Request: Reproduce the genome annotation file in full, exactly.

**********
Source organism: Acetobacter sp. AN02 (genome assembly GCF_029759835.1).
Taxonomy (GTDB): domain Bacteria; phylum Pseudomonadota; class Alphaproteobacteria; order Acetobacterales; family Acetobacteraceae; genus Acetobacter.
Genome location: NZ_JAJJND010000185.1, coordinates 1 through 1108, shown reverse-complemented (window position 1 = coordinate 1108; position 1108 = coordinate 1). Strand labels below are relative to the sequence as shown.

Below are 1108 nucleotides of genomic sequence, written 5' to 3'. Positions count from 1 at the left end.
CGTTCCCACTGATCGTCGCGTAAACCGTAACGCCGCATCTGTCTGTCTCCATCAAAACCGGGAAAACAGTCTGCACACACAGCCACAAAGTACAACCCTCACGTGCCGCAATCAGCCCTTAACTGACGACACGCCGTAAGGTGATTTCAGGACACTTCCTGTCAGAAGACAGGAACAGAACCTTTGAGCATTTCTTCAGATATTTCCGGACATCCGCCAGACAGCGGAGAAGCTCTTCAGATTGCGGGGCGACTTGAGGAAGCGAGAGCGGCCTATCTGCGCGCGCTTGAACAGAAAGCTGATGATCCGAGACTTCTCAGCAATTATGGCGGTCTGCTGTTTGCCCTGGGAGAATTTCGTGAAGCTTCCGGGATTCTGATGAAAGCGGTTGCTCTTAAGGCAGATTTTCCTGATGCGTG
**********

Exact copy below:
Source organism: Acetobacter sp. AN02 (genome assembly GCF_029759835.1).
Taxonomy (GTDB): domain Bacteria; phylum Pseudomonadota; class Alphaproteobacteria; order Acetobacterales; family Acetobacteraceae; genus Acetobacter.
Genome location: NZ_JAJJND010000185.1, coordinates 1 through 1108, shown reverse-complemented (window position 1 = coordinate 1108; position 1108 = coordinate 1). Strand labels below are relative to the sequence as shown.

Below are 1108 nucleotides of genomic sequence, written 5' to 3'. Positions count from 1 at the left end.
CGTTCCCACTGATCGTCGCGTAAACCGTAACGCCGCATCTGTCTGTCTCCATCAAAACCGGGAAAACAGTCTGCACACACAGCCACAAAGTACAACCCTCACGTGCCGCAATCAGCCCTTAACTGACGACACGCCGTAAGGTGATTTCAGGACACTTCCTGTCAGAAGACAGGAACAGAACCTTTGAGCATTTCTTCAGATATTTCCGGACATCCGCCAGACAGCGGAGAAGCTCTTCAGATTGCGGGGCGACTTGAGGAAGCGAGAGCGGCCTATCTGCGCGCGCTTGAACAGAAAGCTGATGATCCGAGACTTCTCAGCAATTATGGCGGTCTGCTGTTTGCCCTGGGAGAATTTCGTGAAGCTTCCGGGATTCTGATGAAAGCGGTTGCTCTTAAGGCAGATTTTCCTGATGCGTG